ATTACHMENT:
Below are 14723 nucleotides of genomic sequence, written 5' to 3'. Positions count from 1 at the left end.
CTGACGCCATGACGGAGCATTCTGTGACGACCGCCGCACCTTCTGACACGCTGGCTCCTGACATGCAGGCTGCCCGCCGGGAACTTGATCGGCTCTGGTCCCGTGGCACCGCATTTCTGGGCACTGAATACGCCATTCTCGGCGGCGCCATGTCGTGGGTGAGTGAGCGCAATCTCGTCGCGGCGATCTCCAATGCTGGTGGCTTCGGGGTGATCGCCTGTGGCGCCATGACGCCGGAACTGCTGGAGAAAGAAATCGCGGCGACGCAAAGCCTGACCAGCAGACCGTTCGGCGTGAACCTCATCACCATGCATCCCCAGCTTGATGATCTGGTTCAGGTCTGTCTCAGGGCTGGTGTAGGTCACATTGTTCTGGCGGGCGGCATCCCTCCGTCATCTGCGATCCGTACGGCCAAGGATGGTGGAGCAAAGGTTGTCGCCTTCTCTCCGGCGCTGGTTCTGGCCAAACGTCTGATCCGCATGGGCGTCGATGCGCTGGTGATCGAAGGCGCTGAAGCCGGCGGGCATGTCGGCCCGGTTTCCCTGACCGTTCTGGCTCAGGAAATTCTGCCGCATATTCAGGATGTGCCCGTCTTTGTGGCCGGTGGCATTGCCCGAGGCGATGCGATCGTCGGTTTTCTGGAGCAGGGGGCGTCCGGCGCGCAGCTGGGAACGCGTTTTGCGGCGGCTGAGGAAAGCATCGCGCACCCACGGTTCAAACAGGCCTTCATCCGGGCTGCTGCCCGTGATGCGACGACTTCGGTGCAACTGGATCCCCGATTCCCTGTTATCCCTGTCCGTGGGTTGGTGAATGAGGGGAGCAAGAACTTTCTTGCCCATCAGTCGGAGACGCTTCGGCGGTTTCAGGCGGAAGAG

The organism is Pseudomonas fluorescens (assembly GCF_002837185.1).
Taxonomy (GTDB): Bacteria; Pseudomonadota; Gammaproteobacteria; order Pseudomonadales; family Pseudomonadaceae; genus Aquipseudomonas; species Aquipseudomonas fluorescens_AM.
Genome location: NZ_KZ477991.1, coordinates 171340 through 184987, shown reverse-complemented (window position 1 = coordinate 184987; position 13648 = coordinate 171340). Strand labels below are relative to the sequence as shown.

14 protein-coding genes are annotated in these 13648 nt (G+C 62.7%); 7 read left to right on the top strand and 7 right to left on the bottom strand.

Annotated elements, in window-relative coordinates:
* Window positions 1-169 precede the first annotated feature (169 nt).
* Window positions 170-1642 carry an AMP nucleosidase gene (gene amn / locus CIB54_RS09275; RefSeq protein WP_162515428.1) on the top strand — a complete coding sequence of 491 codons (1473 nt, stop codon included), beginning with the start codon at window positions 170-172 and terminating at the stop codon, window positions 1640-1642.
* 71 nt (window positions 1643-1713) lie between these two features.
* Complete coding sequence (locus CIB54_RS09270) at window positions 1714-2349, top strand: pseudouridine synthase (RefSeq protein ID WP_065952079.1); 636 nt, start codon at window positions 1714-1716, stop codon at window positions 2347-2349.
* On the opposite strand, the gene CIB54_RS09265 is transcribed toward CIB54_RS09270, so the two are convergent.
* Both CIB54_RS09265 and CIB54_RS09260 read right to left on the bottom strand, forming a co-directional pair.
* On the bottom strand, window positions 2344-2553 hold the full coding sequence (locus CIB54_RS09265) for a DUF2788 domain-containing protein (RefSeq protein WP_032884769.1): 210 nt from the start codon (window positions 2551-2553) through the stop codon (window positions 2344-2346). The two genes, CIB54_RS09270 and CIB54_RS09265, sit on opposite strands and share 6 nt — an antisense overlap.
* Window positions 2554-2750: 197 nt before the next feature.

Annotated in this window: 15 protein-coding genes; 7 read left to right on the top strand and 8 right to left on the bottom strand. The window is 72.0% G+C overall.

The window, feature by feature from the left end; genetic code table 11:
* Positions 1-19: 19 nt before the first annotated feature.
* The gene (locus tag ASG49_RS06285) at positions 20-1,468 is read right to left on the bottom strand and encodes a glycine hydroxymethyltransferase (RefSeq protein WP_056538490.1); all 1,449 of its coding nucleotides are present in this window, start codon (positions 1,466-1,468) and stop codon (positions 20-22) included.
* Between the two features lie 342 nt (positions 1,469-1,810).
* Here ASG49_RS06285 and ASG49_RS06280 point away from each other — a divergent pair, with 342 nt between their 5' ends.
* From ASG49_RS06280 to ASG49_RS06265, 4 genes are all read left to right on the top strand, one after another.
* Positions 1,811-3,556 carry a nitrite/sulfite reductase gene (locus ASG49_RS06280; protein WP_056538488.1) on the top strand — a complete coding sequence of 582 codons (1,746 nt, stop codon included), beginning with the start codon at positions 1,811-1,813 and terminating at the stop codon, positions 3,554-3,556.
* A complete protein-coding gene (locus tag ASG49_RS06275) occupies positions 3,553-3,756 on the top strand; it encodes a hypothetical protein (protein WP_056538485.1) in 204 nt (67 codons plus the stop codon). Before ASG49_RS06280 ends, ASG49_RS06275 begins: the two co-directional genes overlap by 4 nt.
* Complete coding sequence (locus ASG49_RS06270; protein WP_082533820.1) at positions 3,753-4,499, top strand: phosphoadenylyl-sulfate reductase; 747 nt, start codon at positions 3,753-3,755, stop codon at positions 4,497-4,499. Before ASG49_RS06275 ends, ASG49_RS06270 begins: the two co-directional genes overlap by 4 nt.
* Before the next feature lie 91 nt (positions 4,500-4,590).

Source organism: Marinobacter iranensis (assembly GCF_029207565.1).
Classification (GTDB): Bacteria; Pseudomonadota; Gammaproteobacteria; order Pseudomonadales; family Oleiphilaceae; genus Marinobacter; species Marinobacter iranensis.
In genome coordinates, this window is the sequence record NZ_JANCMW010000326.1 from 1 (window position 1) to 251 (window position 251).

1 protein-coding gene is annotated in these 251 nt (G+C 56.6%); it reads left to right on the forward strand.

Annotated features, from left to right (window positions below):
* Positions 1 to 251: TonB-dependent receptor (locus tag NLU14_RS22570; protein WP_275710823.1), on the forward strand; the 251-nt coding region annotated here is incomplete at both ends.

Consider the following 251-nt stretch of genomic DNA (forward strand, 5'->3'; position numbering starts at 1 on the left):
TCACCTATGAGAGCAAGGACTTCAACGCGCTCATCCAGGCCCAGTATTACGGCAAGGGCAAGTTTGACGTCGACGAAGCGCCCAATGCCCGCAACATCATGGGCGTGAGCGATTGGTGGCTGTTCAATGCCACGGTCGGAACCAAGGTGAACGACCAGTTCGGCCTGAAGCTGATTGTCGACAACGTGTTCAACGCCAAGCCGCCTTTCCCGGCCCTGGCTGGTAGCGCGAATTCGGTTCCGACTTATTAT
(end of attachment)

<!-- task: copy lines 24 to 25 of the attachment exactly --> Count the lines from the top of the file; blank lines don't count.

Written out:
* A complete protein-coding gene (locus tag ASG49_RS06275) occupies positions 3,553-3,756 on the top strand; it encodes a hypothetical protein (protein WP_056538485.1) in 204 nt (67 codons plus the stop codon). Before ASG49_RS06280 ends, ASG49_RS06275 begins: the two co-directional genes overlap by 4 nt.
* Complete coding sequence (locus ASG49_RS06270; protein WP_082533820.1) at positions 3,753-4,499, top strand: phosphoadenylyl-sulfate reductase; 747 nt, start codon at positions 3,753-3,755, stop codon at positions 4,497-4,499. Before ASG49_RS06275 ends, ASG49_RS06270 begins: the two co-directional genes overlap by 4 nt.